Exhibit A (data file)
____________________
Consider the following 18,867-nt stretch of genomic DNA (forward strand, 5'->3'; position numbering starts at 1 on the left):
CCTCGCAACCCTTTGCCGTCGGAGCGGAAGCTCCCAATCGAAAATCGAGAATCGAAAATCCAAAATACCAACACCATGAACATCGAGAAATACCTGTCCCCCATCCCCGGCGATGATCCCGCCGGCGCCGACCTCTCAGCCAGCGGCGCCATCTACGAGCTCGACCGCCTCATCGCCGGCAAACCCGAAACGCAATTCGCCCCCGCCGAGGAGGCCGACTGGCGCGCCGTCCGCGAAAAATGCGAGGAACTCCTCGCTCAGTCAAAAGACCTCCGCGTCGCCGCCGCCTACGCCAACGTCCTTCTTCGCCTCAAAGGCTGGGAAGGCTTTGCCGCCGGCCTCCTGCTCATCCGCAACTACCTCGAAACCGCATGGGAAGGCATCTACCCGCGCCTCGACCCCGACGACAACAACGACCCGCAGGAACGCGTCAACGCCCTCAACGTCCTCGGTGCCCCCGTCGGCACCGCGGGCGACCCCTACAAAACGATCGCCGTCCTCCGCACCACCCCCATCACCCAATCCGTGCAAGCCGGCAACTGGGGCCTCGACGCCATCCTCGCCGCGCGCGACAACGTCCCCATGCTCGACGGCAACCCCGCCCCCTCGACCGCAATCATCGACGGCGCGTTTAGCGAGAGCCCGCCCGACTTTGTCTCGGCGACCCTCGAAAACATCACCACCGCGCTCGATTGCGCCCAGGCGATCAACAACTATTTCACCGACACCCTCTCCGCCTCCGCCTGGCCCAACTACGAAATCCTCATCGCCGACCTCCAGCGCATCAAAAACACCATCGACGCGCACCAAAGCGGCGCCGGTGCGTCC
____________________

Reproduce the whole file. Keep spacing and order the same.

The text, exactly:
Consider the following 18,867-nt stretch of genomic DNA (forward strand, 5'->3'; position numbering starts at 1 on the left):
CCTCGCAACCCTTTGCCGTCGGAGCGGAAGCTCCCAATCGAAAATCGAGAATCGAAAATCCAAAATACCAACACCATGAACATCGAGAAATACCTGTCCCCCATCCCCGGCGATGATCCCGCCGGCGCCGACCTCTCAGCCAGCGGCGCCATCTACGAGCTCGACCGCCTCATCGCCGGCAAACCCGAAACGCAATTCGCCCCCGCCGAGGAGGCCGACTGGCGCGCCGTCCGCGAAAAATGCGAGGAACTCCTCGCTCAGTCAAAAGACCTCCGCGTCGCCGCCGCCTACGCCAACGTCCTTCTTCGCCTCAAAGGCTGGGAAGGCTTTGCCGCCGGCCTCCTGCTCATCCGCAACTACCTCGAAACCGCATGGGAAGGCATCTACCCGCGCCTCGACCCCGACGACAACAACGACCCGCAGGAACGCGTCAACGCCCTCAACGTCCTCGGTGCCCCCGTCGGCACCGCGGGCGACCCCTACAAAACGATCGCCGTCCTCCGCACCACCCCCATCACCCAATCCGTGCAAGCCGGCAACTGGGGCCTCGACGCCATCCTCGCCGCGCGCGACAACGTCCCCATGCTCGACGGCAACCCCGCCCCCTCGACCGCAATCATCGACGGCGCGTTTAGCGAGAGCCCGCCCGACTTTGTCTCGGCGACCCTCGAAAACATCACCACCGCGCTCGATTGCGCCCAGGCGATCAACAACTATTTCACCGACACCCTCTCCGCCTCCGCCTGGCCCAACTACGAAATCCTCATCGCCGACCTCCAGCGCATCAAAAACACCATCGACGCGCACCAAAGCGGCGCCGGTGCGTCC